Lebanon's Prime Minister Hassan Diab announced his government's resignation Monday (August 10th) under a barrage of pressure over the catastrophic Beirut port explosion six days earlier that has reignited angry street protests.
"I announce the resignation of the government," Diab said at the end of a televised speech.
The announcement was met with cars honking in the streets and celebratory fire in the northern city of Tripoli but it was unlikely to meet the people's long-term expectations.
Even as Diab spoke, security forces in central Beirut clashed for a third night with protestors demanding an end to an entrenched political system widely seen as inept, corrupt and dominated by sectarian interests and family dynasties.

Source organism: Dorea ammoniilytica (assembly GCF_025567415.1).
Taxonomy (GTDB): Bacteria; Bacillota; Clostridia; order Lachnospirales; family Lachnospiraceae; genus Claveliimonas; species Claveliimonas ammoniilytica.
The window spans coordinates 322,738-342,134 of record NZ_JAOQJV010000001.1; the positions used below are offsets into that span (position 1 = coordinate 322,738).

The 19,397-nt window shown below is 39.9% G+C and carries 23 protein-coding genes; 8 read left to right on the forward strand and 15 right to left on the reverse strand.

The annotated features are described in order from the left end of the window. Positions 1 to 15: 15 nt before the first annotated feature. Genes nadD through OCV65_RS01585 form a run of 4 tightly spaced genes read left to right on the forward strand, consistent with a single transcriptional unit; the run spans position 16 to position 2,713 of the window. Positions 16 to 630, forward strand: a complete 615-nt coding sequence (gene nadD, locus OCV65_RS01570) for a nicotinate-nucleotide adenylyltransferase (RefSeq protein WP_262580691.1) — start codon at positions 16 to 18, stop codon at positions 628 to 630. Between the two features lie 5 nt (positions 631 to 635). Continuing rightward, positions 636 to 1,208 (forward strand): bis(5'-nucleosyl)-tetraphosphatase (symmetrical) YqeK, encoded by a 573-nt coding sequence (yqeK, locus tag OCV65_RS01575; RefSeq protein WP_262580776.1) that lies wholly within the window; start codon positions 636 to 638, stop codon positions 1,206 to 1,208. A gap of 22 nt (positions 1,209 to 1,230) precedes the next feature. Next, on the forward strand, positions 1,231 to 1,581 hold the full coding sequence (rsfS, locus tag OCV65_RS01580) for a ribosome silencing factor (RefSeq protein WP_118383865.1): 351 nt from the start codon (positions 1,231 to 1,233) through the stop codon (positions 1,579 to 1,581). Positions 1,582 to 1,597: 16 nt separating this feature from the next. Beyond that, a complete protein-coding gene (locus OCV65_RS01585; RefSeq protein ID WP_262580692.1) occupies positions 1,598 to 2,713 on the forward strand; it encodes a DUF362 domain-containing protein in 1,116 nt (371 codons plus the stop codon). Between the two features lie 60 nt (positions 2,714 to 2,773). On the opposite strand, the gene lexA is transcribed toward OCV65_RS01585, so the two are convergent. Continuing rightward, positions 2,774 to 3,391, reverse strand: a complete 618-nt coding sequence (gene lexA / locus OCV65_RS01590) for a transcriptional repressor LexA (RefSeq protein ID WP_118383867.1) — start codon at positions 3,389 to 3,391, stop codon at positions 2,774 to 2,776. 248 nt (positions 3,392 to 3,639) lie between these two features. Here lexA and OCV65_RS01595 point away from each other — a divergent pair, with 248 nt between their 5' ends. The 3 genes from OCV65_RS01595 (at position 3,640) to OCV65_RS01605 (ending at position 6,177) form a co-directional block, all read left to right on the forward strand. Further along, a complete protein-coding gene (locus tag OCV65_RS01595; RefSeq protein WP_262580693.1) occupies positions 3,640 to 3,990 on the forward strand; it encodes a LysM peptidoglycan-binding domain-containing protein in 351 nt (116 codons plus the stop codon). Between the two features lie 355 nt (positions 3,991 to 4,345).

The outgoing government is now due to stay on in a caretaker capacity, and fresh elections could still be months away.
Before Diab's announcement, four ministers had already decided they could no longer serve a government that has shown little willingness to take the blame or to put state resources at the service of the victims.
At least nine lawmakers have also announced they would quit in protest, as have two senior members of the Beirut municipality.
According to the health ministry, at least 160 people were killed and 6,000 injured in Lebanon's worst peacetime disaster. Another 20 remain missing after the August 4th blast, blamed on official negligence.
Meanwhile, France on Monday urged the speedy formation of a new Lebanese government "that can live up to the expectations of the people".
"The aspirations expressed by the Lebanese in terms of reforms and governance must be heard," French Foreign Minister Jean-Yves Le Drian said in a statement.
The new government must "meet the main challenges of the country, especially the reconstruction of Beirut and reforms without which the country will plunge into economic, social and political chaos", he said.